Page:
16-year-old suffers heart attack, dies after snorting drug: WOAI interviewed Miguel Fernández, MD, Director, South Texas Poison Center was interviewed regarding the death of one young man in Fredericksburg and the hospitalization of a second teenager after they snorted a crystal powder form of a mail-order drug. Dr. Fernández says that it's too easy to find synthetic or manufactured drugs like this online; it's not illegal and teens don't always exercise good judgement. He reminds the public that the poison center is always there to help, the call is free and is anonymous. Click here for complete story. (4-24-13)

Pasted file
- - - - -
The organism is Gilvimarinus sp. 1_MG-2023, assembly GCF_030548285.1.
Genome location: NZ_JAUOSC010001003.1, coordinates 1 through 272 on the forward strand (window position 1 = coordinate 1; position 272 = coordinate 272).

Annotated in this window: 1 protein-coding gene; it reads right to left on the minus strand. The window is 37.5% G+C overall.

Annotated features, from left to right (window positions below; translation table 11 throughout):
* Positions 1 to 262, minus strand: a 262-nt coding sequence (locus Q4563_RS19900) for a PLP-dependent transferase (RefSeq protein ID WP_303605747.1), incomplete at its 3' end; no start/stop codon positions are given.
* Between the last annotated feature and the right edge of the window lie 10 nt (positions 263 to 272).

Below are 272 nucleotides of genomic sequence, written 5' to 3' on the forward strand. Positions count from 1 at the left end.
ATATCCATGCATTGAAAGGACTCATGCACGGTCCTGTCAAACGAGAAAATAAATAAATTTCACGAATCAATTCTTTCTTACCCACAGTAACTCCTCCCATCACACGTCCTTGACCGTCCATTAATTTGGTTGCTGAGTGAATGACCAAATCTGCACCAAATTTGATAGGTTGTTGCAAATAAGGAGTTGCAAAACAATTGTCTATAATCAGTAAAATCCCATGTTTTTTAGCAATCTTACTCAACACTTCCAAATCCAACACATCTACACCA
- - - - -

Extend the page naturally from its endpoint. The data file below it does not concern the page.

K2 growing problem in San Antonio: According to the San Antonio Police Department, use of K2 or Spice (synthetic cannabinoids), often disguised as incense, tobacco, bath salts, or potpourri, are a growing problem around San Antonio. Miguel Fernández, MD, Director, South Texas Poison Center, says, "It's not 'marijuana', it's chemicals. Call them synthetic 'cannabinoids', they attach to the same parts of the brain (as marijuana), but people looking for euphoria aren't the ones being called in with irregular heart rates, halucinations or seizures." Click here for complete story. (4-23-13)


Miguel Fernández, MD, Director, South Texas Poison Center, interviewed by New Braunfels Herald-Zeitung for National Poison Prevention Week: According to Dr. Fernández, the South Texas Poison Center receives at least 200 calls a day for anything you could think of regarding 'poisonings', from relatively minor to extremely serious. The trained professionals in the poison control center field all types of calls, 24 hours a day. Click here for complete story. (4-23-13)